January 31st, 2009
In the fast food world of politics, the American people have ordered in a new main dish, along with a ‘side of change’. Change isn’t going to happen if we allow our leaders and journalist/pundits to keep pulling us back into old habits of thought and action.
The profound question of “What Life Asks of Us”, just became a profound joke in the hands of David Brooks of the New York Time Op-Ed corner, normally reserved for more erudite, conservative rhetoric. Mr. Brooks seems bent on apologizing for his trip to the Dark Side, when he endorsed Obama’s candidacy rather than follow other conservative lemmings over the cliff of Republican hubris. Instead, he chose Life, the one with the capital “L” (which does NOT have to stand for ‘Liberal’). This is not to say that Obama is a miracle worker – we’ve dug ourselves quite a hole and there’s no saying his bulldozer is heavy enough to push all the dirt back into it to build us that level playing field promised in our Constitution. However, keen Republican minds do know when to stop digging and some of them did so by supporting Obama over McBush.
But now they have to do penance for it or lose face before their future masters. Frankly, the apologies in Brook’s latest column seen here: http://www.nytimes.com/2009/01/27/opinion/27brooks.html , in which he extols just those values which required him to shift allegiences in the last election, aren’t delivered with his usual erudition. Mistaking qualities found in ‘institutional thinking’ for teamwork, he cited individualism as a ‘modern’ phenomenon synonymous with self-gratification at the expense of ones ‘team’. Obviously, America’s CEOs or the heads of all our ‘teams’, must not be ‘institutionalized’. Funny. It sounds to me like they would be excellent candidates for institutionalization.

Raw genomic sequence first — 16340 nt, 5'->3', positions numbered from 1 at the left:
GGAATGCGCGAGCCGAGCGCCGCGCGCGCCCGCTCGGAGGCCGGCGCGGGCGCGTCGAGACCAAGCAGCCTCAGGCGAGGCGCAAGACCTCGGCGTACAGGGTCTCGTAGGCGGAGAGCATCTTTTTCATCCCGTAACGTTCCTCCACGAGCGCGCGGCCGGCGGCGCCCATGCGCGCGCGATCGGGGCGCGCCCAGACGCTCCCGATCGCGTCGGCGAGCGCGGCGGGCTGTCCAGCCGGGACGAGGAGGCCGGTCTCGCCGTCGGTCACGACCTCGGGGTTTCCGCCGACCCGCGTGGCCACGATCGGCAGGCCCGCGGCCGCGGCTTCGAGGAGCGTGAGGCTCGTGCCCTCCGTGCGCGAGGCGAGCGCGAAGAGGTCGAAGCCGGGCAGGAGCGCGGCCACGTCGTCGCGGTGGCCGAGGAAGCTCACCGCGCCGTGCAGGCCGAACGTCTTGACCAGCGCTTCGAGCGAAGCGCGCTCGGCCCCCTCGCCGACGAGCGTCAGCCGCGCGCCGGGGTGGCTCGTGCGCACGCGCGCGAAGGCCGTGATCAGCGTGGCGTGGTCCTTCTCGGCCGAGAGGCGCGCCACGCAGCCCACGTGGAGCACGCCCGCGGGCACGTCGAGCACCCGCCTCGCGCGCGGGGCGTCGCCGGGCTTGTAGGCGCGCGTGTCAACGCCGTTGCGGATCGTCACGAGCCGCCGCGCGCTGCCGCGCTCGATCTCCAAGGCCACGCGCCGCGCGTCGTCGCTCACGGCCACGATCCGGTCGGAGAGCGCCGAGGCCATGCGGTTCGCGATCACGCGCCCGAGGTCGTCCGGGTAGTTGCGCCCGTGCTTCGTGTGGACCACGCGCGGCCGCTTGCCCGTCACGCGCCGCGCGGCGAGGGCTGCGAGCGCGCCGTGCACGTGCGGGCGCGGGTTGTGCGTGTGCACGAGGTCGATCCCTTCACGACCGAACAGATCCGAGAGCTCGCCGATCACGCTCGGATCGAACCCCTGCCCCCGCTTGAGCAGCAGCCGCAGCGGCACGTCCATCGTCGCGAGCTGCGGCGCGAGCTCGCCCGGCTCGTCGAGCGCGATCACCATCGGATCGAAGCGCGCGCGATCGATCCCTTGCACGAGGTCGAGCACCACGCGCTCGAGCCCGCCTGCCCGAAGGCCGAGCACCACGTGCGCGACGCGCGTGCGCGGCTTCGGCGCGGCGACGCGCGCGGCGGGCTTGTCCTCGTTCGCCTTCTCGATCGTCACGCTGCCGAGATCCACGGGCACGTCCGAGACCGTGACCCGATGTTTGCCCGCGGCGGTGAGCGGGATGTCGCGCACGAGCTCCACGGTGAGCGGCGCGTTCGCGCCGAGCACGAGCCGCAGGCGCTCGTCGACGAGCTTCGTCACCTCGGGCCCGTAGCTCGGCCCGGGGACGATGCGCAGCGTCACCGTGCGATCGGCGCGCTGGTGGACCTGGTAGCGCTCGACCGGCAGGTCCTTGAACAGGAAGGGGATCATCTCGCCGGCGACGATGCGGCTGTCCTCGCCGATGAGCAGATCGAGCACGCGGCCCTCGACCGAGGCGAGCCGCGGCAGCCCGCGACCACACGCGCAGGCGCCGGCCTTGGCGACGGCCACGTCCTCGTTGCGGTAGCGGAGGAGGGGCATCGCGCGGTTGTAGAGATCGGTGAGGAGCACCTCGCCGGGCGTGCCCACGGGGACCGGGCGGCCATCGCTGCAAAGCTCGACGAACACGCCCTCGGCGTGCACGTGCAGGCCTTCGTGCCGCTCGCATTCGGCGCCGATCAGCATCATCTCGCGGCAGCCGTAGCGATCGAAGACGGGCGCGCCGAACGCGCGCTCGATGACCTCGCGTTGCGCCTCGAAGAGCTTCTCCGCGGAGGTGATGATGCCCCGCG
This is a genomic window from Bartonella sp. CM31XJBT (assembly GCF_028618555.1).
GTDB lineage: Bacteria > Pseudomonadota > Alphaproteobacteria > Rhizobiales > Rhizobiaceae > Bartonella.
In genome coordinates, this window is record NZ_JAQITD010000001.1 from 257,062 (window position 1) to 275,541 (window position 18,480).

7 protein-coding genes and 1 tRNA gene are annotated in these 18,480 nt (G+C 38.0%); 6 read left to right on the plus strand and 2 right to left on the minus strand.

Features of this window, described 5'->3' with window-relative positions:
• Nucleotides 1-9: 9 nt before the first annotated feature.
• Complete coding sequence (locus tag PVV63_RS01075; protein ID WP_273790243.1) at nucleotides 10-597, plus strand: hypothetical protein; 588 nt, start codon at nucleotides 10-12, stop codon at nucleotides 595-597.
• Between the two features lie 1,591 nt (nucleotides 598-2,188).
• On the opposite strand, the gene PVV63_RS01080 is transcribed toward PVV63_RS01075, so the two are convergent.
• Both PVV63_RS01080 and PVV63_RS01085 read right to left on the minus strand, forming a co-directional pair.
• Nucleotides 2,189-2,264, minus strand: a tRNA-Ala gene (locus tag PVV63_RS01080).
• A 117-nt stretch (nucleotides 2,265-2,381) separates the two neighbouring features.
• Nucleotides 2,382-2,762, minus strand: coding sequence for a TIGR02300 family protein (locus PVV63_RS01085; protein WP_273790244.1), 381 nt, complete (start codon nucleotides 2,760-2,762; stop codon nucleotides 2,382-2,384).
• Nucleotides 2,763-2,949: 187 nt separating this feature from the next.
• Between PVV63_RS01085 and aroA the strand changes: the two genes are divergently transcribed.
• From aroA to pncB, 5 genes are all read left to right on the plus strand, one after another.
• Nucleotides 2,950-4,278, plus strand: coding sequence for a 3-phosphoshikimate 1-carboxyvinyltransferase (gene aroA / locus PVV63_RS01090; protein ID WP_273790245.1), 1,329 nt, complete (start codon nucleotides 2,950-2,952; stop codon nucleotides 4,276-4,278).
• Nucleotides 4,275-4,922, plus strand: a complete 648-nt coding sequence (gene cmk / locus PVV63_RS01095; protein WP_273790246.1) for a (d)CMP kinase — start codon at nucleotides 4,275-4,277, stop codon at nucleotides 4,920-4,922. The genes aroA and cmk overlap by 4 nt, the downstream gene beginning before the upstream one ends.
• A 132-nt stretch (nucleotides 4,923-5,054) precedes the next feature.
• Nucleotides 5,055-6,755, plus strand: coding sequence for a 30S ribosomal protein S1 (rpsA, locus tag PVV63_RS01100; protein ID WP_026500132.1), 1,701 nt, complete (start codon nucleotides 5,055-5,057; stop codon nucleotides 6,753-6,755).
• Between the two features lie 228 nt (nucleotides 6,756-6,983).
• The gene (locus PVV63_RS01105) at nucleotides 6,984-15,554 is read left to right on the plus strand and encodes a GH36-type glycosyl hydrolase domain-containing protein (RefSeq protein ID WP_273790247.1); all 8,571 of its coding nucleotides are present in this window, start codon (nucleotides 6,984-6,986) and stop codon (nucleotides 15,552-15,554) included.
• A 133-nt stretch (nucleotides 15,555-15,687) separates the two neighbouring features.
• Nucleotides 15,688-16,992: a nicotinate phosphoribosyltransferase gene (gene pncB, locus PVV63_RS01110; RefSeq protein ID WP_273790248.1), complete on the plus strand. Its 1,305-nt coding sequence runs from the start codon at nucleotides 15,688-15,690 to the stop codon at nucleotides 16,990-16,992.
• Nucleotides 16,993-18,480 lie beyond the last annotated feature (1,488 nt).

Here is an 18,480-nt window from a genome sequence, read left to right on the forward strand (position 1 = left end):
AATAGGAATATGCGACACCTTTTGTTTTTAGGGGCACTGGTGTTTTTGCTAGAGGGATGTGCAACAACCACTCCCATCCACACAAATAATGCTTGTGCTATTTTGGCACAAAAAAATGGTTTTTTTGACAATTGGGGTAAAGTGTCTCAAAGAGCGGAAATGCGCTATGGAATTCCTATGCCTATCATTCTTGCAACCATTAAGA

This was my hasty comment which the moderators of the Times saw fit to print, along with some four hundred other responses. However, Mr. Brooks gets points from me for phrasing the important question of our day – What does life ask of us? Unfortunately, the answer wasn’t included in his commentary.
Institutionalized thinking is not ‘what life asks of us’. It is what heads of organizations require of us in order to subordinate individuality to the deity of efficiency in the reaching of their goals. This is more on the order of, “Quit thinking” over “Quick thinking”. Its virtues are strictly defined by the relative ‘virtue’ of the individual(s) at the helm and not by any virtue inherent in the institution itself.
If we look at the institutions set up by industry and governments today, we see a culture devoted to overturning the basics of ‘what life asks of us’. We completely ignore biochemistry in favor of creating, marketing and ‘institutionalizing’ the use of toxic chemicals in the most simple functions one can imagine. The introduction of benzene derivatives into fragrances and fabric softeners; the ingestion of chlorinated sugars; the unregulated delivery devices used for applying pesticides called ‘foggers’ and ‘ misters’ emitting unnecessarily large doses of ‘institutionally’ approved poisons within confined and occupied spaces; hormone altering drugs marketed as additives for plastics used to encase and preserve food… these are reflective of institutionalized thinking. Sell it first, examine it later. Not too closely, of course, or you may actually have to regulate it. Need more protein? Melamine can do the trick.
Criticize such proceedings and be labeled an anti-capitalist, instead of a realist with an understanding of basic biochemistry. Ignore it and watch the gradual increase in the cost of health care rise to sixteen percent of the GNP. We have witnessed just that, only to have fans of ‘institutional thinking’ conclude that cheap health care led consumers to begin visiting doctors for entertainment purposes. Increased costs will lead to less usage of health care services.
Have you read the latest research which confirmed the results of an old study known as “Obedience to Authority”?is still peopled with students trained to exchange their humanity at the perceived threat of losing a good grade. That may play well in the game of baseball and even be required on the field of combat. However, life is not really an emergency room and it is certainly not a game. We would do better to institutionalize the virtues of second thought, where critical thinking skills have been taught.
There is a sound reason for our mental associations of institutions with strait jackets.
— Barbara Rubin